If you’re one of the unlucky ones that seems to get ravaged by mosquitoes while others around you escape unscathed, a new study offers an explanation as to why. Scientists have examined what makes mosquitoes more attracted to some humans over others, and uncovered a strong association between being a so-called mosquito magnet and elevated levels of fatty acids on the skin.
Mosquitos are known to track down their human victims through a range of sensory cues that include body heat, CO2 exhalation and body odor. Research in this area has produced some interesting insights of late, including a paper published earlier this year that showed how viruses can change the skin microbiome to alter the odor of person, luring in mosquitos to hitch a ride to their next host.
This new work from scientists at The Rockefeller University also focused on the skin and the way its odors may attract mosquitoes. The scientists tasked participants with wearing nylon sleeves on their forearms to capture the scent of their skin, with the sleeves then paired up and placed in tubes to face off in a round robin–style tournament of mosquito attractiveness.
This saw Aedes Aegypti mosquitoes, which are the primary vector for diseases like Zika and dengue, placed in a chamber with access to two tubes, each containing a nylon sleeve. Ultimately this enabled the scientists to profile the attractiveness of 64 human subjects to mosquitoes, which produced some compelling results.
The team found one target, which they’ve called Subject 33, was much more attractive to the mosquitoes than the others. This subject was four times more attractive to the mosquitoes than the next best, and 100 times more attractive than the subject at the bottom of the mosquitoes’ hit list. In any of the team’s experiments, the mosquitoes swarmed toward this sample.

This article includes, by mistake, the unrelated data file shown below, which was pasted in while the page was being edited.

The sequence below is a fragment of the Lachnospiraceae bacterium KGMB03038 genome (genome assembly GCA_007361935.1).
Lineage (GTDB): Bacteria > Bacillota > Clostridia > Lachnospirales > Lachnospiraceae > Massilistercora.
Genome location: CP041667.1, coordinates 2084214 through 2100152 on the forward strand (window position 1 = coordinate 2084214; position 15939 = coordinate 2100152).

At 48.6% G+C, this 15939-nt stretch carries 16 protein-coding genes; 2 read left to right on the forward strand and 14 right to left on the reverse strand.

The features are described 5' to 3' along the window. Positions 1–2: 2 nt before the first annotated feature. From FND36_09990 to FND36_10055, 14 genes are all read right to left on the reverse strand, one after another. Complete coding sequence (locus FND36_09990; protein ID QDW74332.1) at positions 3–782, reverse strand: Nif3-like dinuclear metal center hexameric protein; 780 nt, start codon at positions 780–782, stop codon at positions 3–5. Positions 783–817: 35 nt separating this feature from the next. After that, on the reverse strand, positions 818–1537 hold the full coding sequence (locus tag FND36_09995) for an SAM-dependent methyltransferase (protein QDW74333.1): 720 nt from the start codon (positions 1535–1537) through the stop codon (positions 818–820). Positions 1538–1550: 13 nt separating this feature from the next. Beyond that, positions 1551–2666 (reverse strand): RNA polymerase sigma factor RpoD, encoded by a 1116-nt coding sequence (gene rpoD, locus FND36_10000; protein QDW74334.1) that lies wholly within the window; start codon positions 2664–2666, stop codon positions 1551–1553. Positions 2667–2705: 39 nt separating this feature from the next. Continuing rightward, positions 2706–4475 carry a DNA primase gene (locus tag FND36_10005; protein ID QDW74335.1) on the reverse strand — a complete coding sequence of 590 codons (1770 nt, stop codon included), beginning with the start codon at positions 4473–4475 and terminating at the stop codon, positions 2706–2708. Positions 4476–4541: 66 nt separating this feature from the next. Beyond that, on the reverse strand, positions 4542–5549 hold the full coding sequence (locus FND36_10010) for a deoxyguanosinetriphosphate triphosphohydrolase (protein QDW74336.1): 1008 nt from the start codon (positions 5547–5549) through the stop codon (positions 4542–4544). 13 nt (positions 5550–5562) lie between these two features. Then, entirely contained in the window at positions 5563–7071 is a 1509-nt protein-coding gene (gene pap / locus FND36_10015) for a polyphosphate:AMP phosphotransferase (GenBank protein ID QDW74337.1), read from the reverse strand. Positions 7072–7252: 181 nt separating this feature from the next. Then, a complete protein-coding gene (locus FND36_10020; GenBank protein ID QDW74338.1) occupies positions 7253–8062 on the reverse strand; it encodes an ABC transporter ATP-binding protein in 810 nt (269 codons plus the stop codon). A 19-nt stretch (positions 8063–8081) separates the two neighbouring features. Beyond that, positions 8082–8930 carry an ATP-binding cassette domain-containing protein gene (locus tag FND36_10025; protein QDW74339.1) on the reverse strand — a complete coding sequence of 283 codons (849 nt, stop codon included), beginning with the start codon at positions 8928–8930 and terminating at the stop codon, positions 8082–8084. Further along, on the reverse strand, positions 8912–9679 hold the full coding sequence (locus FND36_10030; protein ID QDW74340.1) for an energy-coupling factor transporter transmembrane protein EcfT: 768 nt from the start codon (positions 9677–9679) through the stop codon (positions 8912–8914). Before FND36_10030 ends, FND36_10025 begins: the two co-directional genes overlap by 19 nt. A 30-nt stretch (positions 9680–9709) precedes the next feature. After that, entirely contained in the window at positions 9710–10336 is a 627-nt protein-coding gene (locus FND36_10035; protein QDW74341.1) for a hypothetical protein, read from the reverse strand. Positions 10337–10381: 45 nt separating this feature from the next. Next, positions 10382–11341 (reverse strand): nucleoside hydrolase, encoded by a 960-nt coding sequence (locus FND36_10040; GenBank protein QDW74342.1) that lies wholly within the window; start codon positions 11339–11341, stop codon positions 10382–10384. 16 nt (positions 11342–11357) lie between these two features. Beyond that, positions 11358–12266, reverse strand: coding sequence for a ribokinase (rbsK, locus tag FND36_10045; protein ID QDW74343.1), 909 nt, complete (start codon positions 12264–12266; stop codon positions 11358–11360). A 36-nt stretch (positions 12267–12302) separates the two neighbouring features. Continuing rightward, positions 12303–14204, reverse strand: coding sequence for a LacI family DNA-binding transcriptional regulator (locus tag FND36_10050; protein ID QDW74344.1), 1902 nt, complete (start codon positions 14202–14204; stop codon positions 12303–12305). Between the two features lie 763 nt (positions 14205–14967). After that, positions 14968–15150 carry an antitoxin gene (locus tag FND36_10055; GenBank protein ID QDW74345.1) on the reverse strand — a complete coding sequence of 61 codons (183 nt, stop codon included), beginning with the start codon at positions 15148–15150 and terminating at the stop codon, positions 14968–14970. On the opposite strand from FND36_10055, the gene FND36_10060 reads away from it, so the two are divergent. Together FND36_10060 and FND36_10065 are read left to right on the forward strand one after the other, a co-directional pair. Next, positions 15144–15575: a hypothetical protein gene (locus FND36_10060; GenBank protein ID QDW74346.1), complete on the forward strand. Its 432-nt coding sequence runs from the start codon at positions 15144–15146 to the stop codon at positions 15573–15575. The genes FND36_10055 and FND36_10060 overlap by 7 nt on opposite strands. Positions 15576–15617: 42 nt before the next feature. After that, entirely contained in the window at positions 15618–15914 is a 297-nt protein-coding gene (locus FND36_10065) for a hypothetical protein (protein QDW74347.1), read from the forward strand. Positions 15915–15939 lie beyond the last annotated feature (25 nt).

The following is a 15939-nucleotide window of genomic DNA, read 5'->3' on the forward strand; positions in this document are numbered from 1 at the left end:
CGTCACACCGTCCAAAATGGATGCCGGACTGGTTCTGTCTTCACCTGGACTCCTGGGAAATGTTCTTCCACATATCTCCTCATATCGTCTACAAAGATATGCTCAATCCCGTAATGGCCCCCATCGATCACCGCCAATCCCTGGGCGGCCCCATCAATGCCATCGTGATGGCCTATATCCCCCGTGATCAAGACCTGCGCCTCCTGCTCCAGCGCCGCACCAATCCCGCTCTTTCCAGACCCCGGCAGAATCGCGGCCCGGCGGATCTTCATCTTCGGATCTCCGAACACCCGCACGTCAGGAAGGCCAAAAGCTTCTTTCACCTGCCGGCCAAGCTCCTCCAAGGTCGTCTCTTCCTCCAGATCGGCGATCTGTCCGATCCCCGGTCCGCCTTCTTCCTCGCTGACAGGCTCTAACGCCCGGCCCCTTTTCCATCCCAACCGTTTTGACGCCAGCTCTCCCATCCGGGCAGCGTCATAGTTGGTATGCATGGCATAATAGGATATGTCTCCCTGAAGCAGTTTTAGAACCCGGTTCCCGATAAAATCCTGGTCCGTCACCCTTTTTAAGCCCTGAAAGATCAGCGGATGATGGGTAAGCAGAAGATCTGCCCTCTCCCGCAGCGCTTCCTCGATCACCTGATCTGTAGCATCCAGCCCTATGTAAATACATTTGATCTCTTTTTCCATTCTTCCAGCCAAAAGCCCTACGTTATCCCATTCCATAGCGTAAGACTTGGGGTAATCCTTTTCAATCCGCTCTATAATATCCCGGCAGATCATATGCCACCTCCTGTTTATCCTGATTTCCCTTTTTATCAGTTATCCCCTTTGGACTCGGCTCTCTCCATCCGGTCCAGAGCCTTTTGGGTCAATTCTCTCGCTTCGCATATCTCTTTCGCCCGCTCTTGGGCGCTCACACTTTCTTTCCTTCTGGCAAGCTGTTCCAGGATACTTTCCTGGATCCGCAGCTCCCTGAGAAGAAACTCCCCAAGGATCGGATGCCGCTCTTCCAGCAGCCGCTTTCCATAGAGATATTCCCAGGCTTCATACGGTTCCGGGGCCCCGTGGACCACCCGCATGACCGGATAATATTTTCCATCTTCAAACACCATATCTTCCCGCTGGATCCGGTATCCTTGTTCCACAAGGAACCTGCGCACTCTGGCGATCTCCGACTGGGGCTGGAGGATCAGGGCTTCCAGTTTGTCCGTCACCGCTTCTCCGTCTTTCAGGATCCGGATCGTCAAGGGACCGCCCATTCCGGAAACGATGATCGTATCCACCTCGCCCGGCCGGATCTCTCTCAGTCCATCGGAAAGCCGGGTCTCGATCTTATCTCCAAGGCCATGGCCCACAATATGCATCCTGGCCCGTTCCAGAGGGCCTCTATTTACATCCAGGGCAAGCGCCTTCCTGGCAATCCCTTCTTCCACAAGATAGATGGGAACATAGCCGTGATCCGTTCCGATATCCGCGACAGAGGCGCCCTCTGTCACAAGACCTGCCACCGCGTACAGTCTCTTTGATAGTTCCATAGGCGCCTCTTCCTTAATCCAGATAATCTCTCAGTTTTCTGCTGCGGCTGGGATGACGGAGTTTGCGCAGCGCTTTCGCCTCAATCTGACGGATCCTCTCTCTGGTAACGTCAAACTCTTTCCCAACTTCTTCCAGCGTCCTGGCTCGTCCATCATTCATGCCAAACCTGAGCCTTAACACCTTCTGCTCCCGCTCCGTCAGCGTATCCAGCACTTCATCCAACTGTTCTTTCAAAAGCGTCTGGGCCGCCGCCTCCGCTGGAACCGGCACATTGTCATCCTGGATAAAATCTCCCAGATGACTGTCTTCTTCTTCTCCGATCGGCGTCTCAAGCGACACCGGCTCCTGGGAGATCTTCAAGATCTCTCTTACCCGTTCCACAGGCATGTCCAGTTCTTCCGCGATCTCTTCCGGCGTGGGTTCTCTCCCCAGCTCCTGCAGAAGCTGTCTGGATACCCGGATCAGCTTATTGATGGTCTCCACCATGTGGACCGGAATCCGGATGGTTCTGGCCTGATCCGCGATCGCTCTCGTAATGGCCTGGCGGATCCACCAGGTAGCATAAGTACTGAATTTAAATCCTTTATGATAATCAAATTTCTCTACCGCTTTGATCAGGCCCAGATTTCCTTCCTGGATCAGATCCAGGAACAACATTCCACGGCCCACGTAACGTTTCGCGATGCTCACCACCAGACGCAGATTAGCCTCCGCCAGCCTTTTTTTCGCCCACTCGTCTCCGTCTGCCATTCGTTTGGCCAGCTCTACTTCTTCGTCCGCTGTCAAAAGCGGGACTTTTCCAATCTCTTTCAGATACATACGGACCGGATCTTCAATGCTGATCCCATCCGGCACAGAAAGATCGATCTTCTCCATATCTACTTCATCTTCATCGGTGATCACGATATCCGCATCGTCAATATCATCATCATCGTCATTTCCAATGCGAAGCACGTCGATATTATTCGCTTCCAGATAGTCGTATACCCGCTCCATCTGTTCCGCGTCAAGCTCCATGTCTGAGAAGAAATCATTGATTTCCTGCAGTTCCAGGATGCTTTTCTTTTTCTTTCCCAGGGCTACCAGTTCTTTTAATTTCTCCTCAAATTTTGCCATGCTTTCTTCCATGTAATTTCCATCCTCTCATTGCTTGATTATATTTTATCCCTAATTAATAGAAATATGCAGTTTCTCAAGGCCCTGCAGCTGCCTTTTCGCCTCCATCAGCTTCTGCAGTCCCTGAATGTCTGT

“It would be obvious within a few seconds of starting the assay,” said study author Maria Elena De Obaldia. “It’s the type of thing that gets me really excited as a scientist. This is something real. This is not splitting hairs. This is a huge effect.”
Chemical analysis followed and revealed 50 molecular compounds that were heightened in the skin of the more attractive subjects. One type in particular was produced at much higher levels than less attractive subjects. Called carboxylic acids, these fatty substances help give the skin a distinct odor that appears to be much to the liking of blood-hungry mosquitoes.
“There’s a very, very strong association between having large quantities of these fatty acids on your skin and being a mosquito magnet,” said study author Leslie Vosshall.
And apparently being a mosquito magnet is not an easy tag to shake. Some of the participants in the research were studied over several years, and their body odor seemed to continue attracting mosquitoes, no matter what else about their behavior had changed.
In follow-up experiments, the scientists attempted to engineer mosquitos that couldn’t distinguish between attractive and less attractive humans in this way. This involved creating mutant mosquitoes missing key odor receptors, but the insects were still able to hunt down their favored victims.
“The goal was a mosquito that would lose all attraction to people, or a mosquito that had a weakened attraction to everybody and couldn’t discriminate Subject 19 from Subject 33. That would be tremendous,” Vosshall says, as it could lay the groundwork for new and improved mosquito repellents. “And yet that was not what we saw. It was frustrating.”
For now, it’s back to the drawing board, with the scientists now pondering the idea that manipulating the skin microbiome to alter its odor could create a mosquito-masking effect. They also hope the research leads to experiments on other mosquito species, such as Anopheles, which spreads malaria.
“I think it would be really, really cool to figure out if this is a universal effect,” said Vosshall.
The research was published in the journal Cell.
New Atlas, 19 October 2022